Im always running a particular app as root because it requires more privileges. I usually just sudo it. I want to make an alias that is something similar to: alias myCmd='sudo nohup /path/to/binary > /dev/null 2>&1 &'

The problem arises when sudo prompts for password and then nothing will happen actually. How can it be done?

  • Why are you sending it to the background using & when you're already using nohup? – muru Jun 1 '16 at 11:54

Use a shell script instead of an alias.

in ~/.bashrc:

export PATH="$PATH":~/bin

your script in ~/bin/runthat:

sudo nohup /path/to/binary > /dev/null 2>&1 &

Then to run it, just do it like:

$ runthat

Or if you skipped the PATH step, then run it like:

$ ~/bin/runthat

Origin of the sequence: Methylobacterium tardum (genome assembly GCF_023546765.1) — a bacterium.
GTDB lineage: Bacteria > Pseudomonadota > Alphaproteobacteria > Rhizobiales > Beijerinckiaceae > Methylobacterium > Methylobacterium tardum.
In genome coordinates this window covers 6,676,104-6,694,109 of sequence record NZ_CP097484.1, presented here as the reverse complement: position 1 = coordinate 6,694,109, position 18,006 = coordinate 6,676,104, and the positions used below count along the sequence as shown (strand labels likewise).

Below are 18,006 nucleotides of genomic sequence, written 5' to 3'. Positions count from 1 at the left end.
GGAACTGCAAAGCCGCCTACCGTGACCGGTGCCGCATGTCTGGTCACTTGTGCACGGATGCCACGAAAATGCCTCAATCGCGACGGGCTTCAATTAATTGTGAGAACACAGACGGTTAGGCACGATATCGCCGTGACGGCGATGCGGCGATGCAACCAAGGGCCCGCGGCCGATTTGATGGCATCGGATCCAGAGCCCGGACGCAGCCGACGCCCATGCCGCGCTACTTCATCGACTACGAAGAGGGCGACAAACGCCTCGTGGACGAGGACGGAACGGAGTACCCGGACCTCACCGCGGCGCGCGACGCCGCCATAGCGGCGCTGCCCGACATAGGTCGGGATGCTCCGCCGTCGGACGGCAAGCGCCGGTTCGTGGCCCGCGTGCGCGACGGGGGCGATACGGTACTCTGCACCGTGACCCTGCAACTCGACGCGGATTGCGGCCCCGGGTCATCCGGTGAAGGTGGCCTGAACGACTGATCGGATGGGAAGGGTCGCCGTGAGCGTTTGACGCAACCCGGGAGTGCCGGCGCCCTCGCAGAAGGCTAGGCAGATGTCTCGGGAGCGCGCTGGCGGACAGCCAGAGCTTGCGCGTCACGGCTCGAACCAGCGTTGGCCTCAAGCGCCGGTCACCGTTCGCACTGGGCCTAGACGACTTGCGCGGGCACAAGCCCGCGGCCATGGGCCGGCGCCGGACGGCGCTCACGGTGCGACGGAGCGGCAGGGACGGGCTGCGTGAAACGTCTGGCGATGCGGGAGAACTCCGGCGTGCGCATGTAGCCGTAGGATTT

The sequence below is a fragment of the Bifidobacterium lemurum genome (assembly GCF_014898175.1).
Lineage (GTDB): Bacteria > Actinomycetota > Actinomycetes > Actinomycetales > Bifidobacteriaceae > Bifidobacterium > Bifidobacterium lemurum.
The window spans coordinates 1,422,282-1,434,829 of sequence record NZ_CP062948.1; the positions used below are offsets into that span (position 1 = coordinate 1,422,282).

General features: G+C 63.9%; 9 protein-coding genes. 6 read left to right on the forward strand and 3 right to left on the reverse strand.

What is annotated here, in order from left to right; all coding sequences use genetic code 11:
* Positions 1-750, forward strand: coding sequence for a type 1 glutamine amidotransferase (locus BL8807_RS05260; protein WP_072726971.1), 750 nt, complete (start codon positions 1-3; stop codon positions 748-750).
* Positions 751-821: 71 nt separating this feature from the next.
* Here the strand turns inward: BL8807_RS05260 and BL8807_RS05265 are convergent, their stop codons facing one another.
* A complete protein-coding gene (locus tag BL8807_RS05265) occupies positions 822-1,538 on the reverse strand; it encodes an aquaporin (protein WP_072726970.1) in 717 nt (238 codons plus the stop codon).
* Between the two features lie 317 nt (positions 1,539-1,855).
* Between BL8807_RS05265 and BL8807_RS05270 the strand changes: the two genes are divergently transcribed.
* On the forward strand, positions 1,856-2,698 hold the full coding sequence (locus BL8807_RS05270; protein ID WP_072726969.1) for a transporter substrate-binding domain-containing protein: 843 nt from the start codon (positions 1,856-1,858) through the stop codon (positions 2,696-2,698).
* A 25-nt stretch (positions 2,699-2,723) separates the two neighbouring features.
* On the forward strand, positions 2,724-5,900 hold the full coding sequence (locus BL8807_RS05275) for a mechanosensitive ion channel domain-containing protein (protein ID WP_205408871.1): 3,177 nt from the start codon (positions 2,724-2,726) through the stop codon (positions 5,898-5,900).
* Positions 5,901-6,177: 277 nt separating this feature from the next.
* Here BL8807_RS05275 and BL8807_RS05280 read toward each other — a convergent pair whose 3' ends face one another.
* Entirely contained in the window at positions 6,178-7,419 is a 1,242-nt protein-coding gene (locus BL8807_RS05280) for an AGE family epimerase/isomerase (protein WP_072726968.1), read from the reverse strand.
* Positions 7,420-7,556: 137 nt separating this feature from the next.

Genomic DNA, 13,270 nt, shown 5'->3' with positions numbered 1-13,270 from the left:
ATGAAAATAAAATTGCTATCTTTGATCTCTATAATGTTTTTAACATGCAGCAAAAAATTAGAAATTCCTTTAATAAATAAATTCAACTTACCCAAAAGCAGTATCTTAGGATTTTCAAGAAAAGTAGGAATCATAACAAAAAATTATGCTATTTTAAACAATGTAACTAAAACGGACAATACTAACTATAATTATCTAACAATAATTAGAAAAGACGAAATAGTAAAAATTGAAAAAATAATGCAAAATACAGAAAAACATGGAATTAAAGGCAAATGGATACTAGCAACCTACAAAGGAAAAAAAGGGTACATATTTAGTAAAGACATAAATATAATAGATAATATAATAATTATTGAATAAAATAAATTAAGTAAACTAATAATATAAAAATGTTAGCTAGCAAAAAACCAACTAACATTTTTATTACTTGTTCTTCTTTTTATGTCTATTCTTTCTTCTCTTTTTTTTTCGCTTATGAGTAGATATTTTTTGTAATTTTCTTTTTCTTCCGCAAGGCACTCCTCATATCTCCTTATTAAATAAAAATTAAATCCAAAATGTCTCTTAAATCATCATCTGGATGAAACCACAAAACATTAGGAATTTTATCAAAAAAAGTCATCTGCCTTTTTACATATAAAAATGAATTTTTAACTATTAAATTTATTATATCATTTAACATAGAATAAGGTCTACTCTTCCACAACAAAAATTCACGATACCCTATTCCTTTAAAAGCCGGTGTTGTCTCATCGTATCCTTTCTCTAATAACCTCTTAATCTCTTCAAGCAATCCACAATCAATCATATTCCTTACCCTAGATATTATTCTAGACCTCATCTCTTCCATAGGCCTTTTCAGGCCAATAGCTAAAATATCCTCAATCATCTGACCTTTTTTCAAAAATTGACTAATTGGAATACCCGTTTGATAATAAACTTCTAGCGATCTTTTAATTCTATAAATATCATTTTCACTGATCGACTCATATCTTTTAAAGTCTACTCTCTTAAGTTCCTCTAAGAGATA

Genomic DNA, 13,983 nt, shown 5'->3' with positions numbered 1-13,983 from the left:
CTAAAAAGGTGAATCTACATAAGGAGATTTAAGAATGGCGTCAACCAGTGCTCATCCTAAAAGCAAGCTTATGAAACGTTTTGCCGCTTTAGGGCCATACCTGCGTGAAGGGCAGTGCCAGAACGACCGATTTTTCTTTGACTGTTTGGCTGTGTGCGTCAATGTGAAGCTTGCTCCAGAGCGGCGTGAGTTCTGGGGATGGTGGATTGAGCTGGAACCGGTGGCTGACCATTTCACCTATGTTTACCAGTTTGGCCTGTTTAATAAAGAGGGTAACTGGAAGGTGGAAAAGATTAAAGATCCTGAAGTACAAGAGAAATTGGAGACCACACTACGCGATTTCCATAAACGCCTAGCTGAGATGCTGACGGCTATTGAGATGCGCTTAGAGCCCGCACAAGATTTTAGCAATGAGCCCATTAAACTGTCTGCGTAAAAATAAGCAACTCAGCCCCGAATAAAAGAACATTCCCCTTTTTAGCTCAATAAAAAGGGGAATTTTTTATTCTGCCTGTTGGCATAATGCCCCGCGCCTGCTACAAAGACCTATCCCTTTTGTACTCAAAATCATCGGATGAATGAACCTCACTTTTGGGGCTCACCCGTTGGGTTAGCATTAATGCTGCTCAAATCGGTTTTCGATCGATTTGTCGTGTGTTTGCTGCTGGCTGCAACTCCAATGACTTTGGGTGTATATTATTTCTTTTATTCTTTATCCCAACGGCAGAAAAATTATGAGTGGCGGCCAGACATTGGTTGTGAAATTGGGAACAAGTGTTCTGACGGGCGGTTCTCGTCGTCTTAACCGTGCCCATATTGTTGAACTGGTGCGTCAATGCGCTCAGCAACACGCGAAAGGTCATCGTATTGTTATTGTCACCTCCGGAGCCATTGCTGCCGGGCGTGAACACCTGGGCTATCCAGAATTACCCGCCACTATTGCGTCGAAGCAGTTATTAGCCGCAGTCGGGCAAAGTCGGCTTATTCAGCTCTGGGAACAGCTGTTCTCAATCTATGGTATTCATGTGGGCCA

If this is a system-wide (all users) script instead of just you, then put it in /usr/local/bin instead.

Or also you could use a function. eg. in ~/.bashrc:

runthat() {
    sudo nohup /path/to/binary > /dev/null 2>&1 &

Also just FYI and not a direct answer to the question, another alternative is to put it in the sudoers file:

sudo visudo
    (your editor pops up here)
    username ALL=NOPASSWD: /path/to/binary

And now it won't ask for a password at all. (which means lower security... maybe some security exploit will now let malware run this app too... so make sure you accept that small risk)

  • I was hoping to just an alias, without all the boilerplate, but I can work with that. Thanks – buddy123 Jun 1 '16 at 15:21

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